So tell me I am racist now....I'm not black and I am tired of everyone like Jesse Jackson and Al Sharpton telling me I'm racist because I'm white and not black too......get over it. We are not all black here it this country. Just look at the President....he's not all black either. Is he?
Here's the history buff chiming in:
Overwhelming proof? Really? Don't know how to break this to you Rev, but "the white race" (my ancestors) were pagan until they were dragged kicking and screaming into Christianity; ever heard of Charlemagne? Charlemagne, or "Karl the Butcher" as he was lovingly known by the Saxons, force converted Western Europe just as Jesus would...by torture and murder. So tell me, with that history, and being that Christianity, Judaism, and Islam originated in the middle-east, and each of the three claim to be God's "chosen" people...what could possibly be your overwhelming proof...ROFLMAO!!!
One more comment on how one bad Christian group does not Christianity make:
There is no such thing as a All white Christian gathering. If your not reaching out to all... your not reaching out at all.

All they are doing is trying to get news. That church (if you can call it that) been around for awhile and now they made front page on a left leaning site... wow.

Don't even try to associate all Christian with this ... All real Christians denounce this and so do I. It their deal not Christs.
There are more comments I could post, including the ones on how Jesus was dark-skinned and Jewish, on how we all came from Africa, and inroads to Obama/Romney. But it's time to sum up.

The takeaways from the story are (1) that co-opting earlier identities, narratives, and status (as in connecting myself or my group to Israel at Sinai) is part of what religion enables; (2) that overt, hostile racism and bigotry may be on the decline; and (3) we have lots of stock responses to stories like the "white Christians" gathering, but the gathering is really just one manifestation of what groups do (setting 'in' and 'out'-group boundaries) and of what seems endemic to Western religious thinking.

4 comments:

  1. "In the Alabama flier, the 'Sacred Christian Cross Lighting Ceremony' reads to me as a specific attempt to divest cross-burning from its associations with KKK and their anti-Black terror campaigns."

    The only pre-KKK example of setting crosses on fire that I've been able to turn up is the Scottish Crann Tara, in which a burning cross was carried from town to town as a declaration of war.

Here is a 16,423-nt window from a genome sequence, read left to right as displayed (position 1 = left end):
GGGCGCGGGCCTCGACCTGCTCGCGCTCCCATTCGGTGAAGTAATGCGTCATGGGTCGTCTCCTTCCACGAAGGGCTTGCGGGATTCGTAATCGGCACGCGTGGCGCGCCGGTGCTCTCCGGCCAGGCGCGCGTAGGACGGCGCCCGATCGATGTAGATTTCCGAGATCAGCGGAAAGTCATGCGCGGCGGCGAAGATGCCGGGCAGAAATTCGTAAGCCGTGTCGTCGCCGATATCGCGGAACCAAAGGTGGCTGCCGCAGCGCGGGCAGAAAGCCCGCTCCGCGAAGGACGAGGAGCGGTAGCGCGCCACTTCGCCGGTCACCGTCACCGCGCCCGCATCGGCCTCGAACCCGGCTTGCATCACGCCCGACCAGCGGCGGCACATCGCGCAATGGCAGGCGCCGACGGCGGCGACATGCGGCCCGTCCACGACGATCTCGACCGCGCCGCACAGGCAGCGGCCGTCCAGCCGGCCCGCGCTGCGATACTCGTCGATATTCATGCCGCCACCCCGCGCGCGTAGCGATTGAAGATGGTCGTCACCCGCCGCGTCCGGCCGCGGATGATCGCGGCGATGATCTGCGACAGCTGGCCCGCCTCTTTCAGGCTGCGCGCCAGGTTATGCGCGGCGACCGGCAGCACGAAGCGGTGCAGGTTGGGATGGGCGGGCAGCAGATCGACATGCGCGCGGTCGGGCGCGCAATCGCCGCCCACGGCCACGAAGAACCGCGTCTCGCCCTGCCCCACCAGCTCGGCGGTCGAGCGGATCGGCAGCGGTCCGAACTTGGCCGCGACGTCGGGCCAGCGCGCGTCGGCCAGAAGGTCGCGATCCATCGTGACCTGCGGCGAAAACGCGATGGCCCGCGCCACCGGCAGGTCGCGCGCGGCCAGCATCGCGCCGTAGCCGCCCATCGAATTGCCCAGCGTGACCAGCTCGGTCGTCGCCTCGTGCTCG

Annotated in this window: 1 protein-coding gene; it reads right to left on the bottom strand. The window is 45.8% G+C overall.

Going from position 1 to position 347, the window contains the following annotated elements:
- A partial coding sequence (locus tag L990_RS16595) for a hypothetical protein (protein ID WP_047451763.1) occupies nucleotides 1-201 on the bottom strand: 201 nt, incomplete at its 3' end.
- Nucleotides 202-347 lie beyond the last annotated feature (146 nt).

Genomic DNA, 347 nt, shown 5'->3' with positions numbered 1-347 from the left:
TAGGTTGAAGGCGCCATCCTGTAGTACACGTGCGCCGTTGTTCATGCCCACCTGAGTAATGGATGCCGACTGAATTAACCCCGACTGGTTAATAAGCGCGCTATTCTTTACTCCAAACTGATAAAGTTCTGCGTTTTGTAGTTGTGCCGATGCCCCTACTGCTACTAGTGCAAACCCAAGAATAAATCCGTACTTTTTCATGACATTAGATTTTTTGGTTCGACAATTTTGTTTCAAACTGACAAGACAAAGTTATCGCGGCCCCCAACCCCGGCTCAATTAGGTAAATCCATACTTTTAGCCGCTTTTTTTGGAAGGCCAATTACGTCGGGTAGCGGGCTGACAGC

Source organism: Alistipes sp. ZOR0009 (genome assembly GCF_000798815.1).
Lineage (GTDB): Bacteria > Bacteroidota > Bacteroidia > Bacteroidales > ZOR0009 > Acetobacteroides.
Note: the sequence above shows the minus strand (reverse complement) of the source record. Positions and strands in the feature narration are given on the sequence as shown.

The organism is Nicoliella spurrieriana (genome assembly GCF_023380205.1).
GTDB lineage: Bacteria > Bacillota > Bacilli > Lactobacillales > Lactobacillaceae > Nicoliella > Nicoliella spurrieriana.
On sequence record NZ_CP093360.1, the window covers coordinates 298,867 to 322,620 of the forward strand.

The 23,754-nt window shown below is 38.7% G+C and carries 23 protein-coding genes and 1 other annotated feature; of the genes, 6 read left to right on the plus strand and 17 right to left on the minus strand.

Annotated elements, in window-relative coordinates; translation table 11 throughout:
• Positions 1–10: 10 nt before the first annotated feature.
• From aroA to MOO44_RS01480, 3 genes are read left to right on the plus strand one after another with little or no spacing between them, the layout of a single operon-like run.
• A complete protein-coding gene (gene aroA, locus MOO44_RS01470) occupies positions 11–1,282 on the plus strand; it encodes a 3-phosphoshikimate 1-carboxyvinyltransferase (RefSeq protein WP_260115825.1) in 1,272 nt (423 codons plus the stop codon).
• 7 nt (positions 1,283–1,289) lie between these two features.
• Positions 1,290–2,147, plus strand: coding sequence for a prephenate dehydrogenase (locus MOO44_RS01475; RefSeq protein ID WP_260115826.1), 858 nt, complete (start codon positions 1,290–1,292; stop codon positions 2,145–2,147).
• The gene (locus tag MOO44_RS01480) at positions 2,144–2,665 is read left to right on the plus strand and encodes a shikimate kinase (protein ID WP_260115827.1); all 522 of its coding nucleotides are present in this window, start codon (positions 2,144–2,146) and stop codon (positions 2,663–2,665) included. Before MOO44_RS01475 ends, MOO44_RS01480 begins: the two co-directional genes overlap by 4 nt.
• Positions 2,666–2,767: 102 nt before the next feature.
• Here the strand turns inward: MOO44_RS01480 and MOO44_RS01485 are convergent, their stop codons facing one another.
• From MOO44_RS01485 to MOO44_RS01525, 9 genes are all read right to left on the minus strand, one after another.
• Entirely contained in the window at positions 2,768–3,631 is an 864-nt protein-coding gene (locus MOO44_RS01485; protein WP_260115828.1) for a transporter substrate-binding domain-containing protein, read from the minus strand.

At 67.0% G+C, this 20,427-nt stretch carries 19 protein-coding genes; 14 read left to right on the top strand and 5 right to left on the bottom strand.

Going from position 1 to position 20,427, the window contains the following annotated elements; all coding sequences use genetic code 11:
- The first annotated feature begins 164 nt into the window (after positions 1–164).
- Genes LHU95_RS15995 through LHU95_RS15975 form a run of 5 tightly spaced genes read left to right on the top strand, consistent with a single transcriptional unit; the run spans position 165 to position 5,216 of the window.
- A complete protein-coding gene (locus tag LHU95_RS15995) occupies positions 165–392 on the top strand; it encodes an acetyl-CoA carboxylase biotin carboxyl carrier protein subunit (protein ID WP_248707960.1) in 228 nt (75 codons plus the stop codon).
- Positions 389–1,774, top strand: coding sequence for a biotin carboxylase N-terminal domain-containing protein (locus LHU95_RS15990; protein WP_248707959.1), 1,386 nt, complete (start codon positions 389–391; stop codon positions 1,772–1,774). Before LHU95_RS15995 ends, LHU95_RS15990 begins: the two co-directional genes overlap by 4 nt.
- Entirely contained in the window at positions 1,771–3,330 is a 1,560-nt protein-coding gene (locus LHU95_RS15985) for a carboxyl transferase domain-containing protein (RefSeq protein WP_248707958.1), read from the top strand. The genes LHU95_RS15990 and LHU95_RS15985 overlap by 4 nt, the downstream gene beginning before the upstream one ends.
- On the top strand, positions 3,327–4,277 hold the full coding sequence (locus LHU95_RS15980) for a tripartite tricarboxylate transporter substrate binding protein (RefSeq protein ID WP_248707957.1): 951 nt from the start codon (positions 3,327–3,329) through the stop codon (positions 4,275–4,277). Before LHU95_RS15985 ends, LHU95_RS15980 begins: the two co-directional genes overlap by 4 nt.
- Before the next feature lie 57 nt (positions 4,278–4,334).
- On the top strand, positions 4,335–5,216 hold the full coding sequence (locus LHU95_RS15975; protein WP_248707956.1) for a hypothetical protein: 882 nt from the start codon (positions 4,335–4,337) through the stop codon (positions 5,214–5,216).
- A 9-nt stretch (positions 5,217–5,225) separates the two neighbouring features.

And the specific wording - "cross lighting ceremony" - seems to only turn up results for the KKK where the "lighting" involves flames (as opposed to electric lights).

    So I'll admit to my own ignorance and ask what other intent burning a cross could possibly convey.

    (Even if there is a perfectly benevolent symbolism, I'm afraid that trying to "reclaim" the image away from racism, especially in the deep South, might face the same hurdles as trying to reclaim the meaning of the swastika.)

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  2. Wikipedia gives some background--I can't say how accurate or comprehensive the content is.

    My point is that this group seems to want to use the cross for its fellowship symbolism and not its intimidation symbolism. If I'm right--and I don't know I am--I think they're probably trying to get their cake and eat it too: they want the "power" of the burning cross, but they don't at present mean to send a specific message of intimidation to a particular person.

    We've seen people fly confederate flags insisting that they were simply showing Southern pride. I'm thinking that this kind of co-optation is what's going on.

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  3. Well, that's my question, though: is there a context in which a burning cross has ever symbolized "fellowship", where its "power" has not been derived from intimidation?

    If there is, then great - I'd love to read about it, so I can learn something new that I didn't know when I woke up this morning. But if not, then their claim seems disingenuous at best.

    People displaying the Confederate battle flag as a paean to their heritage can be charitably chalked up to simple ignorance of the difference between that standard and the Stars and Bars. (Not that the flag of secession is much better when those displaying it also cloak themselves in the mantle of American patriotism, but I digress). Flags are intended as symbolic of a geopolitical entity, so showing pride in one's heritage by flying a flag is not unreasonable.

    But using a symbol overwhelmingly linked to hatred, racism and violence - especially absent any history of alternative, benevolent interpretations - is another matter altogether.

    And if they're trying to divorce the symbol from its racist associations, they're doing a spectacularly abysmal job of it by explicitly marking the cross-burning ceremony as "Open to all white Christians".

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  4. I don't think their claim is disingenuous. I rather think they are trying to figure out a way to be racist without necessarily being hateful. Most people who make their way out in the world soon find out that you can't really reconcile the two.

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Feel free to comment if you have something substantial and substantiated to say.